An analysis of computer science shows a steady decrease in female graduates since 2000 that is particularly marked in high-income countries. While numerous reasons have been advanced to explain gender imbalance in STEM education and careers, the one BRIDGES aims at addressing is the issue of recognition.
The BRIDGES approach
While numerous reasons have been advanced to explain gender imbalance in STEM education and careers, the one BRIDGES aims at addressing is the issue of recognition, e.g. the “Matilda Effect” about how women scientists’ contributions can be overlooked or mis-attributed to their male colleagues, the different needs and modalities of recognition between men (who tend to need and receive more) and women, etc.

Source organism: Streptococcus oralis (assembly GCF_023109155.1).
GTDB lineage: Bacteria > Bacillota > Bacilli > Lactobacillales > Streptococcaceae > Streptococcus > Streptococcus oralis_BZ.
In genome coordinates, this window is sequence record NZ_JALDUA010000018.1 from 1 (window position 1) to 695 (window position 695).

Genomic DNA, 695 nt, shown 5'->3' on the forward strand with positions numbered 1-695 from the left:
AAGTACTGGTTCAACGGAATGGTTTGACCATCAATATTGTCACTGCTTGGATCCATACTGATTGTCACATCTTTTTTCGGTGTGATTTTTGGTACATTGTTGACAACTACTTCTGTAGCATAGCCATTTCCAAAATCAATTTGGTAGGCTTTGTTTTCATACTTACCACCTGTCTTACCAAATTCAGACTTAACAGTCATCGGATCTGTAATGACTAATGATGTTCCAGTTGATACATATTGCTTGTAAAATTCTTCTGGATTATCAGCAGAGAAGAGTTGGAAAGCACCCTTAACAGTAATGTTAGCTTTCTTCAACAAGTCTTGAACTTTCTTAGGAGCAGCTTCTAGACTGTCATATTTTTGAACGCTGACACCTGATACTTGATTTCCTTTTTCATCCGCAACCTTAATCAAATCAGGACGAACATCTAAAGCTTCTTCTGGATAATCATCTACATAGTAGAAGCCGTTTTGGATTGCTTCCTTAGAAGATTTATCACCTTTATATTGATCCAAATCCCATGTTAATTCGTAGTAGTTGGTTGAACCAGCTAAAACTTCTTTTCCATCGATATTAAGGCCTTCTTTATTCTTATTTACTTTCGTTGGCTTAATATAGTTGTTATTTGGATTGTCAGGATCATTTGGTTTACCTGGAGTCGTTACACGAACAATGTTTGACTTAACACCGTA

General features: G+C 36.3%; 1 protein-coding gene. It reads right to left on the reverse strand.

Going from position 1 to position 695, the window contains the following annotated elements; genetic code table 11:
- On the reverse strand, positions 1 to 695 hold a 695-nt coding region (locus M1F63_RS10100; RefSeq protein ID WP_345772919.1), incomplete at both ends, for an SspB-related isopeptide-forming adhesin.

Based on the seminal work on recognition from authors including Nancy Fraser, Charles Taylor, Axel Honneth in combination with the latest development in digital recognition technologies, such as Open Badges and social networks, BRIDGES aims at exploring the conditions for novel approaches to recognition, more open, more inclusive and more fitting to the social practices of girls and woman (c.f. Deborah Tannen “You Just don’t Understand”, Eckert, Penelope and Sally McConnell-Ginet “Communities of practice: “Where language, gender, and power all live”).
Building Open STEM Ecosystems
BRIDGES aims at designing, implementing and evaluating Open STEM Ecosystems based on innovative approaches to recognition and accreditation to improve gender equity in the access to STEM education and careers
1) Create the conditions for the increased participation of girls and women in STEM education and careers
2) Bridge informal and formal STEM education and practices for future and actual female scientists
- State of the Art (of STEM Learning and Recognition Ecosystems )
- Open STEM Scenarios
- Open STEM Infrastructure
- Open STEM cMOOC
- Open STEM Ecosystems
- Open STEM Guidelines